Europe could end reliance on Chinese Li-ion battery cells by 2027 – forecast
But pledged investments can still be lost to America unless the EU ramps up incentives for the EV supply chain.
The EU can end its reliance on China for lithium-ion battery cells by 2027, Transport & Environment (T&E) has forecast. Europe is on track to produce enough Li-ion cells by then to fully meet domestic demand for electric vehicles and energy storage, according to the new analysis of battery-makers’ announcements. However, the green group said the EU needs a policy to counter US subsidies or risk losing investments in the EV supply chain.
China’s dominance of battery components can also be cut. Two-thirds of Europe’s demand for cathodes – which contain critical raw materials – can be produced domestically by 2027, the report also finds. Existing and planned cathode production projects include Umicore in Poland, Northvolt in Sweden, and BASF in Germany. But companies could still move projects planned for Europe to the US, tempted by the tax benefits and other subsidies provided by the Inflation Reduction Act for localising battery supply chains in America.
Reliance on China for the refining and processing of battery metals could also fall dramatically: more than 50% of Europe’s refined lithium demand can come from European projects by 2030, T&E forecasts. These include RockTech Lithium and Vulcan Energy Resources in Germany, and Imerys in France. The materials will be sourced from mines abroad or directly from European projects under a planned EU Critical Raw Materials Act provided they meet high environmental standards.
Julia Poliscanova, senior director for vehicles and e-mobility at T&E, said: “The EU’s phase-out of combustion engines in 2035 has already spurred much investment. Today half of the lithium-ion battery cells used in the EU are already made there. But the Inflation Reduction Act has changed the rules of the game, and Europe needs to put more money on the table or risk losing planned battery factories and jobs to America.”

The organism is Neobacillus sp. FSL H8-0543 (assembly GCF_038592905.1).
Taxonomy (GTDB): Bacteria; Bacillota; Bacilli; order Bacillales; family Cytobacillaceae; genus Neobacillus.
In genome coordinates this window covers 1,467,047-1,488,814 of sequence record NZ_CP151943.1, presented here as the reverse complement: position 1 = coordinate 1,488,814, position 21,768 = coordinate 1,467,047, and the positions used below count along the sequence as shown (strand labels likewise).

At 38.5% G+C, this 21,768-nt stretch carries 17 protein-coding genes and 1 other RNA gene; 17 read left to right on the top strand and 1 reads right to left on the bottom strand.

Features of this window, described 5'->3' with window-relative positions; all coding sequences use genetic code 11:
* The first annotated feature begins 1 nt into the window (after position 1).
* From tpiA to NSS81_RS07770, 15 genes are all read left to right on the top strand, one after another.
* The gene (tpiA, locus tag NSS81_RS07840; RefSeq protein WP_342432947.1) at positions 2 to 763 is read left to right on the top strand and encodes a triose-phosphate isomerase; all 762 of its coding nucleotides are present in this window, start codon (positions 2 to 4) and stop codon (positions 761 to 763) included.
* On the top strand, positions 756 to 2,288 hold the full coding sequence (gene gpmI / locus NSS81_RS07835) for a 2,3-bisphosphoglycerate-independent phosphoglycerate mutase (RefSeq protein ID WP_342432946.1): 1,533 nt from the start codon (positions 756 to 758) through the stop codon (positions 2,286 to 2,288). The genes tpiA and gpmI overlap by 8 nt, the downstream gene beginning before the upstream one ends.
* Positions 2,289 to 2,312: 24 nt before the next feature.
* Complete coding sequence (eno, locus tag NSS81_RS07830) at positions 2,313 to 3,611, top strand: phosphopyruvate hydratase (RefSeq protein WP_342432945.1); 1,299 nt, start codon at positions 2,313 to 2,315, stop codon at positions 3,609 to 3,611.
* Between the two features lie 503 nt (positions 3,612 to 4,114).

A European Sovereignty Fund to support green technologies should be established with cash raised through joint debt issuance, T&E said. This would provide a level European playing field and avoid cash-rich countries leaving others behind by offering generous state aid to companies. Only green production targeted by the US IRA, such as electric vehicles, batteries, and renewables, should receive cash.
But, unlike Next Generation EU, the funds should be disbursed directly by the EU to companies to avoid the slow absorption rates seen under the Recovery and Resilience Facility (RRF). Spending under the RRF also lacks strategic focus, funds are often slow to reach companies, and the money is not bankable in the same way as the US IRA production credits. EU state aid rules also need to be streamlined so that green projects can be scaled up using production aid – as is already permitted in the US.
Julia Poliscanova said: “Europe needs the financial firepower to support its green industries in the global race with America and China. A European Sovereignty Fund would support a truly European industrial strategy and not just countries with deep pockets. But spending rules need to be streamlined so that building a battery plant does not take the same amount of time as a coal plant.”